Third Avenue piazza plan advances

A proposal to bring a car-free piazza to Third Avenue between81st and 89th Streets this summer has cleared another hurdle asCommunity Board 10’s Traffic and Transportation Committee has votedto approve the Merchants of Third Avenue’s (MTA) proposal forSummer Stroll on 3rd, despite concerns from some residents aboutcongested traffic, double parking and drunken revelers.

The committee voted to recommend that the full board impose somestipulations, though, including that participating businesses allowanyone to use their bathrooms and that, where relevant, merchantsmust mark storefronts as wheelchair-accessible.

The Summer Stroll on 3rd is slated to be a series of outdooractivities over four Friday evenings this summer that aims to bringBrooklyn residents near and far to sample Bay Ridge dance andtheatrical performances, art exhibits, music, food, spa samples andmore.

I’m happy that people had an opportunity to speak their mind,said committee Chair Brian Kieran, who presided over the February 7event. Most people here, if they didn’t actively support the idea,weren’t condemning it. The concerns raised would happen already ona Friday night.

That didn’t do much to put skeptics at ease. The proposal ismuch better thought out than last year, but there are twosignificant holes: police safety enforcement and double-parking,blocking of driveways and the [general] spillover effect of peoplebeing rowdy, said Florence Dean of 90th Street. I want to supportthe merchants, but the problem shouldn’t be foisted onto sidestreets.

I appreciate the attempt to limit alcohol, but every year, 30to 50 people are just standing in the street, drinking, smoking,congregating and it doesn’t sound like what you’re trying toaccomplish, said Christine Gallo. I love everything else, but howwill you pull it off?

Captain Richard DiBlasio, the commanding officer of the 68thPrecinct, said officers will be on hand for whatever crowd controlis needed, with the precinct planning as it usually does for publicevents such as parades and the Third Avenue Festival.

In addition, said MTA President Robert Howe, the planners haveconsidered community board and resident concerns in this proposal,and merchants tell us this isn’t something they want – this issomething they need.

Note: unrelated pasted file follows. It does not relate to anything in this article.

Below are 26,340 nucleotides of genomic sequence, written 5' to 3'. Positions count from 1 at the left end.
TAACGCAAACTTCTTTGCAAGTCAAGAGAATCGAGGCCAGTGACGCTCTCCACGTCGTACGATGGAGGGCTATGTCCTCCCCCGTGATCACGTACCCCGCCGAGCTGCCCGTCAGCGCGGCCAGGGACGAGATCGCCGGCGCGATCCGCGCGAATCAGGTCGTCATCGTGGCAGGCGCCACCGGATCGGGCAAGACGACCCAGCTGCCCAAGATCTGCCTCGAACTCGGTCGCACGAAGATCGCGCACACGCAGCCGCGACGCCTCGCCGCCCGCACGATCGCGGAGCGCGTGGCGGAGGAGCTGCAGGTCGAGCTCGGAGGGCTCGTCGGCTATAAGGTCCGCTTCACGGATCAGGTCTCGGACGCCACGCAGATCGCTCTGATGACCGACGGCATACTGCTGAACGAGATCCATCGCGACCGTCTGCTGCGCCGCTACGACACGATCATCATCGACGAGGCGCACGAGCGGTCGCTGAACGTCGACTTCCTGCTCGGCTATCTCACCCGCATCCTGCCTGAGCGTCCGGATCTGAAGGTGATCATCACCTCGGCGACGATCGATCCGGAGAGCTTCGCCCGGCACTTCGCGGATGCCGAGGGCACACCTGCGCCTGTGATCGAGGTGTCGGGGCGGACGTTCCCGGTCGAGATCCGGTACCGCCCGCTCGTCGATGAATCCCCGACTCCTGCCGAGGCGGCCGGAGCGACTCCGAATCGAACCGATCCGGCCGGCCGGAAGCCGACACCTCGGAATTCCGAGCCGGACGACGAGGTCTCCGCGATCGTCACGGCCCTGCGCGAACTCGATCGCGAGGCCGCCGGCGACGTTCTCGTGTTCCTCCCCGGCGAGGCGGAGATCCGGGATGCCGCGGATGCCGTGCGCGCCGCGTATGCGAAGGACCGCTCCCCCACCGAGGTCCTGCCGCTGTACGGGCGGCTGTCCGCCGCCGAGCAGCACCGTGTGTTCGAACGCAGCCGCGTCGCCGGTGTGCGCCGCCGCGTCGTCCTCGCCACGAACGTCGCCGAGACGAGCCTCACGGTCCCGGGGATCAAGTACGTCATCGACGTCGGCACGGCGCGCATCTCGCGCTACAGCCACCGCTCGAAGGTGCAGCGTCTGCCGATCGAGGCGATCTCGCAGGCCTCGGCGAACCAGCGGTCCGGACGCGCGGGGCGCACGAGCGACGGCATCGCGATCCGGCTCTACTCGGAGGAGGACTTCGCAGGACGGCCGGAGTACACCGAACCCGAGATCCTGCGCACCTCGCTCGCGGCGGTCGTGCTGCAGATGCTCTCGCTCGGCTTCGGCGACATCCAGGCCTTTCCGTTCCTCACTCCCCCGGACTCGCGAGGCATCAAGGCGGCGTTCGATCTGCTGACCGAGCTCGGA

The Summer Stroll is another tool in our arsenal to combat boxstores and outlet malls in Staten Island and New Jersey, addedHowe. Merchants are also residents and are looking forward to thisevent.

In response to merchants not on the strip feeling left out, MTAExecutive Secretary Chuck Otey said that he hopes the Summer Strollcan be made into a moveable feast.

I live on 72nd Street and know that the battle is to bringbusiness down to the [70s] stretch, but this won’t pull businessaway because only [a small percentage] of businesses will be open,said Otey. So we’ll have a [printed] program listing other placeson Third Avenue where people can go for a nice experience.

According to the application, the event would be held from 6p.m. to 10:30 p.m. on July 20 and 27, and August 10 and 17. Unlikethe Third Avenue Festival, there would be no amplified sound, nooverhead cables, no outside vendors, no generators and bleachers,no open flames, no rides and no alcohol sales outside ofrestaurants.

There would also be a lane of at least 15 feet for emergencyvehicles to pass through if needed. Bus stops for the B70 wouldtemporarily be moved over to Fourth Avenue. The plan now goes tothe full board for a vote at its Monday, February 28, meeting,before the Department of Transportation, which must approve it,makes a decision.

The Summer Stroll on 3rd is similar to existing SummerStreets and Weekend Walks programs in Manhattan and northernBrooklyn neighborhoods.

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